A Stone’s Throw from You

by Jenn Reese

Content Note: This story contains death of family members and an open casket funeral

This story originally appeared in the March/April 2020 issue of Analog

The day I told you I was leaving, you clutched a river stone in your tiny hand and threatened to throw it at my head. I knew you wouldn’t. You loved that stone. You loved the turtle I’d drawn on it with a Sharpie. 

Hell, back then, you’d even loved me. 

We’d grown up together, you and me. With dad gone and mom working, we’d faced everything from permission slips to burning the fake turkey for holiday meals. And we’d fought. Oh, yes. We’d fought. We were sisters, but not the kind you see in the movies. No, we were the kind you read about in books. 

And then I told you I was leaving. That I’d been called to the sea. That’s the phrase I used: Called to the sea. As if it were my destiny and not simply a job with SAVE’s deep-sea research team. I was a scientist, my degrees still fragile and new and in need of constant reaffirmation, and this was my calling. My mission. My righteous cause. I might miss your eighth birthday, but I’d be helping to save the world. To give you a future so that when you made it to eighty, there’d be a habitable planet on which to live.

I was doing you a favor. 

And besides, I didn’t know Mom was sick. No one did. She’d been coughing, sure, but everyone was. That’s what happens when you pollute the water and earth and air, while simultaneously killing all the trees and algae that might help to cleanse it. When you let corporations dump toxins into the water supplies and give them tax incentives to do it. Red eyes and a cough and hell of a lot of sleepless nights for everyone! 

I didn’t know about Mom, I swear. 

At the funeral, you were angry that I hadn’t visited her in the hospital. I tried to explain about saturation diving, about the dangers of frequent decompression when I’d been living so deep, so far away from the sun. We were doing good work. Important work. Mom would have understood, but you didn’t want to hear it. Screw your logic, and screw you

You’d had your hands done a month earlier, and tried to hide them from me. But I saw the webbed membranes when you reached for a drink, saw the sharpened nails. I asked how much you were going to do. Accused you of falling in with one of those transhuman cults. I remember exactly what I said. You can’t just turn yourself into some creature and swim away from the world that needs you. 

The way you stared at me, then. The way your pupils contracted as if you were purposefully shutting me out along with the light. 

I wanted you to yell like you used to. To clutch that turtle stone and threaten to throw it. In my mind, you were always that little girl, always pouting, always equal parts rage and passion. But there, at Mom’s funeral, you took another swig of your beer and walked away.

You didn’t answer my vid calls after that. I knew what you were doing because of the alert I’d put on Mom’s trust. Ten thousand to a facility in Bangladesh, six to another in the Himalayas, twenty to some crackpot in Tulsa. I put a hold on the funds after that one, expecting you to call. Knowing you’d come to me with an apology, a joke, an anecdote as an olive branch.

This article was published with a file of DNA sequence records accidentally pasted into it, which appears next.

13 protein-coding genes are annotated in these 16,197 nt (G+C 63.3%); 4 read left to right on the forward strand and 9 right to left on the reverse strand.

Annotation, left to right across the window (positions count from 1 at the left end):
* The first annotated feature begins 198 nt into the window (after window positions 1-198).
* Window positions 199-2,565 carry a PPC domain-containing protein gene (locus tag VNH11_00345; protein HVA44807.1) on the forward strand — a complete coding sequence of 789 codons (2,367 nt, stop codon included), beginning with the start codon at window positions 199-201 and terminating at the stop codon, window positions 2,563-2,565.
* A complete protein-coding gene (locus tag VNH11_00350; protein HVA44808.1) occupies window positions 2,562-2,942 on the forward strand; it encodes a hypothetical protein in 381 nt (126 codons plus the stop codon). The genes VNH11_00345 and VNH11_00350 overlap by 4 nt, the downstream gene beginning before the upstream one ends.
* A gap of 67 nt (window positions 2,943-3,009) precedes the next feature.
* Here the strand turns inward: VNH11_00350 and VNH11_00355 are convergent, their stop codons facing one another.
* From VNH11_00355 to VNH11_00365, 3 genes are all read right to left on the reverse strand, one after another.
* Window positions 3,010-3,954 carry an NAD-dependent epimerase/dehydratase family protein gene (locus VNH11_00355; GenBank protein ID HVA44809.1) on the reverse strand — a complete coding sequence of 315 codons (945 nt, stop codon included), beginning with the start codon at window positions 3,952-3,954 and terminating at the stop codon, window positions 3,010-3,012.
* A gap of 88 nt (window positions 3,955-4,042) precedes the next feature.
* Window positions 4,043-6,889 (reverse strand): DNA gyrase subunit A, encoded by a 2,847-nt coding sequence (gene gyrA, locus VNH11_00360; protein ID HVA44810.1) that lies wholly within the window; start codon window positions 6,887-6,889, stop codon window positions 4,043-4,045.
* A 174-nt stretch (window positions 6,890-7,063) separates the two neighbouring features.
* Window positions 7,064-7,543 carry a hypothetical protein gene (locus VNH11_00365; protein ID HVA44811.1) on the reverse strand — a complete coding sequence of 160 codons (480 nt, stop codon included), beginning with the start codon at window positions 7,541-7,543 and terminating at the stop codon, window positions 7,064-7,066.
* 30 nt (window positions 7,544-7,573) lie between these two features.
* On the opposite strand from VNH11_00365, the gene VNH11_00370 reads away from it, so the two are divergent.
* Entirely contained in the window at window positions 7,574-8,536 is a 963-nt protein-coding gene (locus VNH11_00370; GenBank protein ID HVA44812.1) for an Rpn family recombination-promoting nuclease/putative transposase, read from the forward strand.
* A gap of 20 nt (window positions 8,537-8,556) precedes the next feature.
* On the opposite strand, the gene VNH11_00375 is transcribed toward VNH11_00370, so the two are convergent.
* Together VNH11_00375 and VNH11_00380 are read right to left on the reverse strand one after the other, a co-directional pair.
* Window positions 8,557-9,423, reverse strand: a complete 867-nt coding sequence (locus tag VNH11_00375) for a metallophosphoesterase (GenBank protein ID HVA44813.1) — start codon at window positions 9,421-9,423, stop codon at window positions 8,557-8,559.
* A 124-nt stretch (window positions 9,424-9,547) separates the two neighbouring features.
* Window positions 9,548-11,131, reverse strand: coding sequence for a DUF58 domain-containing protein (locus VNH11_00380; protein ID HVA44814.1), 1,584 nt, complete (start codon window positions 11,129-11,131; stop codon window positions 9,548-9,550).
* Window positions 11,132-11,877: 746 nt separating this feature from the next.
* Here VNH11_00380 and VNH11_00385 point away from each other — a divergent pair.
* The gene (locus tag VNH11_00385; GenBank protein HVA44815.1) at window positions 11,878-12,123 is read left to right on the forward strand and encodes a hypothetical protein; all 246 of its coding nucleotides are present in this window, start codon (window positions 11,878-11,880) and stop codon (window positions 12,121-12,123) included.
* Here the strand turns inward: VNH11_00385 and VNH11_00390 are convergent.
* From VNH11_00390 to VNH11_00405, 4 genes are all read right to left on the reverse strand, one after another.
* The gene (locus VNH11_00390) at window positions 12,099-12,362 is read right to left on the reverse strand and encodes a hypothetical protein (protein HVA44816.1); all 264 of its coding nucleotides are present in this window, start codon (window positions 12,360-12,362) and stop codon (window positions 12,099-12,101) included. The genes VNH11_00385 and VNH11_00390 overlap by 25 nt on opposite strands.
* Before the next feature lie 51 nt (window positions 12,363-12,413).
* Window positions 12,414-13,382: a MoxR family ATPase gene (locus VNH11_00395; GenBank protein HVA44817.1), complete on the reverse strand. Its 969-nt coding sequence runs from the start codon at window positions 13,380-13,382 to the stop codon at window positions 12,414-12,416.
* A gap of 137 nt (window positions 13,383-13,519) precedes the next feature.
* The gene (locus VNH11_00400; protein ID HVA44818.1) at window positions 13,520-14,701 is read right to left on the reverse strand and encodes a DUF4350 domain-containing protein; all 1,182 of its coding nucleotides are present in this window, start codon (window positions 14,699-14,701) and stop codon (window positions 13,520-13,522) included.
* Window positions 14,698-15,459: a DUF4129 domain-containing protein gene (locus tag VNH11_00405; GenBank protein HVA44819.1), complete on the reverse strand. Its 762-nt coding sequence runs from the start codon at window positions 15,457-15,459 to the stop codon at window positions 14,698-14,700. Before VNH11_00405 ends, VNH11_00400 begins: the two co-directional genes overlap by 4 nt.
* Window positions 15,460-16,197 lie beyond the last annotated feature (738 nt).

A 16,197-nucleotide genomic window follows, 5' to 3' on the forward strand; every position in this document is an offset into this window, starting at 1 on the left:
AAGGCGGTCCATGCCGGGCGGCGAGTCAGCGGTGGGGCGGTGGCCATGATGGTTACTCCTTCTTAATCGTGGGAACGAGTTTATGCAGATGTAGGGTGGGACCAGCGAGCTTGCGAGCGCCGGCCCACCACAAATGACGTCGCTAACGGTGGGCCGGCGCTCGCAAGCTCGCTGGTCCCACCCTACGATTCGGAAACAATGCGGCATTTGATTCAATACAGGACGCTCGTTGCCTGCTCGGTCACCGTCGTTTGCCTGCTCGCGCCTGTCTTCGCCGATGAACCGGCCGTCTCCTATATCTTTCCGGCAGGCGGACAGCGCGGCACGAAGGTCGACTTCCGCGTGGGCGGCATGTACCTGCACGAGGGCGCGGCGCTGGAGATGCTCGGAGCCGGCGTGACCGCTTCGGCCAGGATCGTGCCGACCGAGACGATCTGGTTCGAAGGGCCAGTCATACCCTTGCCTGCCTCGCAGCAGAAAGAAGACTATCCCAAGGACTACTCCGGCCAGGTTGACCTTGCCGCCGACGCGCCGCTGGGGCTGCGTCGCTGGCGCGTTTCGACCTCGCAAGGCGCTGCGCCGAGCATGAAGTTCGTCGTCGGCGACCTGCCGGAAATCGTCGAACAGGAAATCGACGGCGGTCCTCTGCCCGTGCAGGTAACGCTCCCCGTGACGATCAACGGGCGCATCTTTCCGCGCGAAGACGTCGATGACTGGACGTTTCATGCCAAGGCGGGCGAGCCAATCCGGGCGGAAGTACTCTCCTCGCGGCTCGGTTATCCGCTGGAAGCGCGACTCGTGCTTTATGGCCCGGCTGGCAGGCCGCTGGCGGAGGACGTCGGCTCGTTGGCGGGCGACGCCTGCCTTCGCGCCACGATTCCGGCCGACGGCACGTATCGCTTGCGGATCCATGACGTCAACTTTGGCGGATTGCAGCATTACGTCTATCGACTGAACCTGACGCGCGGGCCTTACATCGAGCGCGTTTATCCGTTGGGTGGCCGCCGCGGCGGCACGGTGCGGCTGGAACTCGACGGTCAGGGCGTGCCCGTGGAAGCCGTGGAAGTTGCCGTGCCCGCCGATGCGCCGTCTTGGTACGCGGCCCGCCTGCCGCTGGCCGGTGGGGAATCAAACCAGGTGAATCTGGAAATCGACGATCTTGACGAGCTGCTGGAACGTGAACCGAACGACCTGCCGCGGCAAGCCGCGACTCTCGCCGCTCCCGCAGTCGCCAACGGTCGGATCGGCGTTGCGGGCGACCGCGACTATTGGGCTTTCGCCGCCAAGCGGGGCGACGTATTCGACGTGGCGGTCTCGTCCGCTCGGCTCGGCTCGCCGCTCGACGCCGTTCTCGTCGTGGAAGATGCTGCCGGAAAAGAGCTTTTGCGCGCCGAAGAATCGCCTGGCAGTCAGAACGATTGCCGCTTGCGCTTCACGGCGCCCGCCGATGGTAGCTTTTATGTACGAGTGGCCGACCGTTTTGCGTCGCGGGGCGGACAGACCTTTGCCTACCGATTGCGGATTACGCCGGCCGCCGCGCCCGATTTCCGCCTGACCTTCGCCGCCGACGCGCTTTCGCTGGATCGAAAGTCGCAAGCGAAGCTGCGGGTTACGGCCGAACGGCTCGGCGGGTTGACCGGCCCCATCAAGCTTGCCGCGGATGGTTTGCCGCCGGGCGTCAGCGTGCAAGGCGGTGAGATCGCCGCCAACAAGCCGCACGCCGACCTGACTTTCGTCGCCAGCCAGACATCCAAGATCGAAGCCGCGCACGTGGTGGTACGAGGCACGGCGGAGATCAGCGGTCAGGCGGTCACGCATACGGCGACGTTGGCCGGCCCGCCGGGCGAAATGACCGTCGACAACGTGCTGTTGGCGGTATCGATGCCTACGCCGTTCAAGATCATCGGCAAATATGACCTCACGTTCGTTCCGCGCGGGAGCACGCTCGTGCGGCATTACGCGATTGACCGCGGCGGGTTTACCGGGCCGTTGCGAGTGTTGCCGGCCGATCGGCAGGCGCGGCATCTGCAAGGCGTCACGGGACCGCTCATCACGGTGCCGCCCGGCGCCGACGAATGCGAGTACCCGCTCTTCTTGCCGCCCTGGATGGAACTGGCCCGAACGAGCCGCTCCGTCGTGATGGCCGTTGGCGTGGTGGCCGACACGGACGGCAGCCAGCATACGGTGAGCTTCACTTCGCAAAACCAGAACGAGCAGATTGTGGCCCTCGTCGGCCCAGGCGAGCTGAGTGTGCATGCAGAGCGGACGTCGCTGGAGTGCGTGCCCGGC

I was a fool. You’d figured that out long ago, but despite my degrees — or maybe because of them — it took me longer. 

Once I realized my mistake, I tried to find you. I emailed the cults, called all the shelters, tracked down anyone you’d ever mentioned was a friend. I even unfroze the accounts. But you never surfaced. Never took the bait. I was sure I’d never see you again. 

And yet, here we are. 

I smooth the gelatinous tendrils away from your face, adjust your arms so that your fins are not folded or crushed in the coffin. Your eyes, once squirrel-brown and angry, are now dull black orbs without lids. I cannot close them.

What did you see with those eyes? How far did you go?

They found you off the coast of Fiji. Hauled you in with a fishing net not far from where I worked, fathoms deeper, to find new ways to cleanse toxins from the water.

I should have worked harder. I wasn’t fast enough to save you.  

But the world is healing, I tell you. Not quickly, but little by little. If you’d only waited. If you’d only followed in my path instead of growing gills and forging your own. You were supposed to make it to eighty. 

Your reply echoes clearly. Screw you. The world wasn’t the only thing that needed saving.

I put a stone in your hand. The turtle I’ve drawn is more delicate this time, its shell the correct shape, its flippers in motion as it swims through the ocean. I wrap your strange fingers around it and wait for you to take aim.

© Copyright Jenn Reese

Jenn Reese (she/they) writes for readers of all ages. Her children’s books include A Game of Fox & Squirrels, a finalist for the Andre Norton Award and the Oregon Book Award, and an NPR Best Book of 2020. She also publishes short fiction at places like Uncanny, F&SF, and Analog. www.jennreese.com

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